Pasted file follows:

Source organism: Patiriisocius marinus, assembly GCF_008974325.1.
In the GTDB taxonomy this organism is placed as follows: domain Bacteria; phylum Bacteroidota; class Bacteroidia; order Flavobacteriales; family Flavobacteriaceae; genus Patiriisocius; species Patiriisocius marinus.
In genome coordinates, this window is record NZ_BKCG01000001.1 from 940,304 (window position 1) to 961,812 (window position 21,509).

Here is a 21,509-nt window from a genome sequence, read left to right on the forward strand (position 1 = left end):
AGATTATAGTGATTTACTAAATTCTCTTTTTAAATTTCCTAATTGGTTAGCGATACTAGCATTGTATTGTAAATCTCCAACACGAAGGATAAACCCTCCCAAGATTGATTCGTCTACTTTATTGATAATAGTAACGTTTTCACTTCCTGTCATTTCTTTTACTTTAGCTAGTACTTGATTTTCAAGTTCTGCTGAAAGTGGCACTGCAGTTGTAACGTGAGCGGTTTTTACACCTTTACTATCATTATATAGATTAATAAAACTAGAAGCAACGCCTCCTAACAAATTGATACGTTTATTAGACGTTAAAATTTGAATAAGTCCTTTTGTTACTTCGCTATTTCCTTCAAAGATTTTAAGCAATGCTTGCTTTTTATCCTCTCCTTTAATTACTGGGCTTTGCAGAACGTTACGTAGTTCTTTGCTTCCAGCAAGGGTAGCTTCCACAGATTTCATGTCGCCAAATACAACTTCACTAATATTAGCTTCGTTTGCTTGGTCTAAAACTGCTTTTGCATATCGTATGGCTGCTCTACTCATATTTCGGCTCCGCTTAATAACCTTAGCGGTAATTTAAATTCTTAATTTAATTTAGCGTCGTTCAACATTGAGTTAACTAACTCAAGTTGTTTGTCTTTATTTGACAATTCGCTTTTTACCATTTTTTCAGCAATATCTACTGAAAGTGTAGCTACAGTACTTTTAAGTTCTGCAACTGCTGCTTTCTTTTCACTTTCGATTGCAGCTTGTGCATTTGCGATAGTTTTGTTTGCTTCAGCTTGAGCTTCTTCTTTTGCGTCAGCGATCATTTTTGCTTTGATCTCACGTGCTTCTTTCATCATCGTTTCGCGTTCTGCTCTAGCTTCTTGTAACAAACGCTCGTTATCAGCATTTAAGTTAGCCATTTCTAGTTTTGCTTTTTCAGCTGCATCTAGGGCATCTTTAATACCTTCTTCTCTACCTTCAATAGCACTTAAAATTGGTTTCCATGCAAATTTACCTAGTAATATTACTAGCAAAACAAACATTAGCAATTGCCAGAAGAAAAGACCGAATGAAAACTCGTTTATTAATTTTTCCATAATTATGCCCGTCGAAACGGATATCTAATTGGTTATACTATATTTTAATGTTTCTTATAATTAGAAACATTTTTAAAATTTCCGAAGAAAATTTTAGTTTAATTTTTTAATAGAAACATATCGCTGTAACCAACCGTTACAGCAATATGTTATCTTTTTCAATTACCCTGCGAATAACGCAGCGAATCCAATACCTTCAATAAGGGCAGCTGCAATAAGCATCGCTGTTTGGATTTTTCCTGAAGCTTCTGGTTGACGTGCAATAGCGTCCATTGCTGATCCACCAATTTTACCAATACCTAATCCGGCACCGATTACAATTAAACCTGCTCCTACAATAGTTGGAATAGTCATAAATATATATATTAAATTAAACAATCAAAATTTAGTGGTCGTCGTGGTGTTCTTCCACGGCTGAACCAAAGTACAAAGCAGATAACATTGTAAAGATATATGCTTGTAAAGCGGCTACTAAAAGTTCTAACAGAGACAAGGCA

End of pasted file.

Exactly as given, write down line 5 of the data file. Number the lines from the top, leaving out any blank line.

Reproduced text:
AGATTATAGTGATTTACTAAATTCTCTTTTTAAATTTCCTAATTGGTTAGCGATACTAGCATTGTATTGTAAATCTCCAACACGAAGGATAAACCCTCCCAAGATTGATTCGTCTACTTTATTGATAATAGTAACGTTTTCACTTCCTGTCATTTCTTTTACTTTAGCTAGTACTTGATTTTCAAGTTCTGCTGAAAGTGGCACTGCAGTTGTAACGTGAGCGGTTTTTACACCTTTACTATCATTATATAGATTAATAAAACTAGAAGCAACGCCTCCTAACAAATTGATACGTTTATTAGACGTTAAAATTTGAATAAGTCCTTTTGTTACTTCGCTATTTCCTTCAAAGATTTTAAGCAATGCTTGCTTTTTATCCTCTCCTTTAATTACTGGGCTTTGCAGAACGTTACGTAGTTCTTTGCTTCCAGCAAGGGTAGCTTCCACAGATTTCATGTCGCCAAATACAACTTCACTAATATTAGCTTCGTTTGCTTGGTCTAAAACTGCTTTTGCATATCGTATGGCTGCTCTACTCATATTTCGGCTCCGCTTAATAACCTTAGCGGTAATTTAAATTCTTAATTTAATTTAGCGTCGTTCAACATTGAGTTAACTAACTCAAGTTGTTTGTCTTTATTTGACAATTCGCTTTTTACCATTTTTTCAGCAATATCTACTGAAAGTGTAGCTACAGTACTTTTAAGTTCTGCAACTGCTGCTTTCTTTTCACTTTCGATTGCAGCTTGTGCATTTGCGATAGTTTTGTTTGCTTCAGCTTGAGCTTCTTCTTTTGCGTCAGCGATCATTTTTGCTTTGATCTCACGTGCTTCTTTCATCATCGTTTCGCGTTCTGCTCTAGCTTCTTGTAACAAACGCTCGTTATCAGCATTTAAGTTAGCCATTTCTAGTTTTGCTTTTTCAGCTGCATCTAGGGCATCTTTAATACCTTCTTCTCTACCTTCAATAGCACTTAAAATTGGTTTCCATGCAAATTTACCTAGTAATATTACTAGCAAAACAAACATTAGCAATTGCCAGAAGAAAAGACCGAATGAAAACTCGTTTATTAATTTTTCCATAATTATGCCCGTCGAAACGGATATCTAATTGGTTATACTATATTTTAATGTTTCTTATAATTAGAAACATTTTTAAAATTTCCGAAGAAAATTTTAGTTTAATTTTTTAATAGAAACATATCGCTGTAACCAACCGTTACAGCAATATGTTATCTTTTTCAATTACCCTGCGAATAACGCAGCGAATCCAATACCTTCAATAAGGGCAGCTGCAATAAGCATCGCTGTTTGGATTTTTCCTGAAGCTTCTGGTTGACGTGCAATAGCGTCCATTGCTGATCCACCAATTTTACCAATACCTAATCCGGCACCGATTACAATTAAACCTGCTCCTACAATAGTTGGAATAGTCATAAATATATATATTAAATTAAACAATCAAAATTTAGTGGTCGTCGTGGTGTTCTTCCACGGCTGAACCAAAGTACAAAGCAGATAACATTGTAAAGATATATGCTTGTAAAGCGGCTACTAAAAGTTCTAACAGAGACAAGGCA